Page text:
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A Drosophila Model for Clostridium difficile Toxin CDT Reveals Interactions with Multiple Effector Pathways.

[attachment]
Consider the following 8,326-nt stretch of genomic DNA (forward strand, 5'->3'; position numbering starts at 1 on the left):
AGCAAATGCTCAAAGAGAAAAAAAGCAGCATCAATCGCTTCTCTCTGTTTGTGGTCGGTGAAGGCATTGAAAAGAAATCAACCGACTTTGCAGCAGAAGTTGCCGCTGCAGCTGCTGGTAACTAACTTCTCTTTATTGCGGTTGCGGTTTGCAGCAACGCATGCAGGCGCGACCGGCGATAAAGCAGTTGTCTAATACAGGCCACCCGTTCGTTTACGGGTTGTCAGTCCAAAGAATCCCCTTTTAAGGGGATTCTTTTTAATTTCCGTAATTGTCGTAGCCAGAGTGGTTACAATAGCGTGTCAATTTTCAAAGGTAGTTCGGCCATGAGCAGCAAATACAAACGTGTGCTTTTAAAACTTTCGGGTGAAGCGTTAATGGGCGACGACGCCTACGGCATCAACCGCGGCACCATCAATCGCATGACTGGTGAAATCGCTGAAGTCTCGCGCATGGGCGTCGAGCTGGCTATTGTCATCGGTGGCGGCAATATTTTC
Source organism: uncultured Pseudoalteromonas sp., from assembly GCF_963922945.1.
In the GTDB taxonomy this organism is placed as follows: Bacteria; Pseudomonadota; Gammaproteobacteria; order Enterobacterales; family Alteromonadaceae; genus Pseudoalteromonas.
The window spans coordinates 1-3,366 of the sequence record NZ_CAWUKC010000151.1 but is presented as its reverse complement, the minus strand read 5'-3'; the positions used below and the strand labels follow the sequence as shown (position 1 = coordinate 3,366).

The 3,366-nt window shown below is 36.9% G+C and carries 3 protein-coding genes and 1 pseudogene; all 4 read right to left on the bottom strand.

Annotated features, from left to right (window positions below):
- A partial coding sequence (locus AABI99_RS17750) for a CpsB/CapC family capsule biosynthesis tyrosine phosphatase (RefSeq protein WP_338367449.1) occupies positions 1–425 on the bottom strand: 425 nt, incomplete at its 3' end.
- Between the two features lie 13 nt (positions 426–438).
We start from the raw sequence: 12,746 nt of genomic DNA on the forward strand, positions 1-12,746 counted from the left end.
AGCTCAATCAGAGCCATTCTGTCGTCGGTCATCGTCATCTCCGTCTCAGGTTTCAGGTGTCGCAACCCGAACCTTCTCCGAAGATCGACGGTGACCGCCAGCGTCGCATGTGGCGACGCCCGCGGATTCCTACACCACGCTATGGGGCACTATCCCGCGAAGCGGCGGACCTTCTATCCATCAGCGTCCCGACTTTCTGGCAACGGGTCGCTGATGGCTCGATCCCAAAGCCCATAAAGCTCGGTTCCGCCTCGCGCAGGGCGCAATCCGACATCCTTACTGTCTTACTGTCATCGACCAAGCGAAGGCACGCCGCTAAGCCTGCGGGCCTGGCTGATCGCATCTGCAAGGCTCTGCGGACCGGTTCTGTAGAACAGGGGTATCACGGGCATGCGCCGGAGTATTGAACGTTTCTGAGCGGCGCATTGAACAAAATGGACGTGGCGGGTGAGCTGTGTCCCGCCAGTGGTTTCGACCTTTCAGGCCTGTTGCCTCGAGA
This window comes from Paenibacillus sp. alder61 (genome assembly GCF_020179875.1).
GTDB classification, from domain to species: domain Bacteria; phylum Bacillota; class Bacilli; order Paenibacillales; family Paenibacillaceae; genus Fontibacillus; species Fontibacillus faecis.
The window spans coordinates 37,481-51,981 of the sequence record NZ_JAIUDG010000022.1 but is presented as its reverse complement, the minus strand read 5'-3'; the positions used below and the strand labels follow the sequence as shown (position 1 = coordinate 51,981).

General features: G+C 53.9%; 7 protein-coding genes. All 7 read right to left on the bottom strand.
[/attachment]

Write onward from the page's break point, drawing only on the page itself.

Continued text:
Clostridium difficile infections (CDIs) cause severe and occasionally life-threatening diarrhea. Hyper-virulent strains produce CDT, a toxin that ADP-ribosylates actin monomers and inhibits actin polymerization. We created transgenic Drosophila lines expressing the catalytic subunit CDTa to investigate its interaction with host signaling pathways in vivo. When expressed in the midgut, CDTa reduces body weight and fecal output and compromises survival, suggesting severe impairment of digestive functions. At the cellular level, CDTa induces F-actin network collapse, elimination of the intestinal brush border, and disruption of intercellular junctions. We confirm toxin-dependent re-distribution of Rab11 to enterocytes' apical surface and observe suppression of CDTa phenotypes by a Dominant-Negative form of Rab11 or RNAi of the dedicated Rab11GEF Crag (DENND4). We also report that Calmodulin (Cam) is required to mediate CDTa activity. In parallel, chemical inhibition of the Cam/Calcineurin pathway by Cyclosporin A or FK506 also reduces CDTa phenotypes, potentially opening new avenues for treating CDIs.

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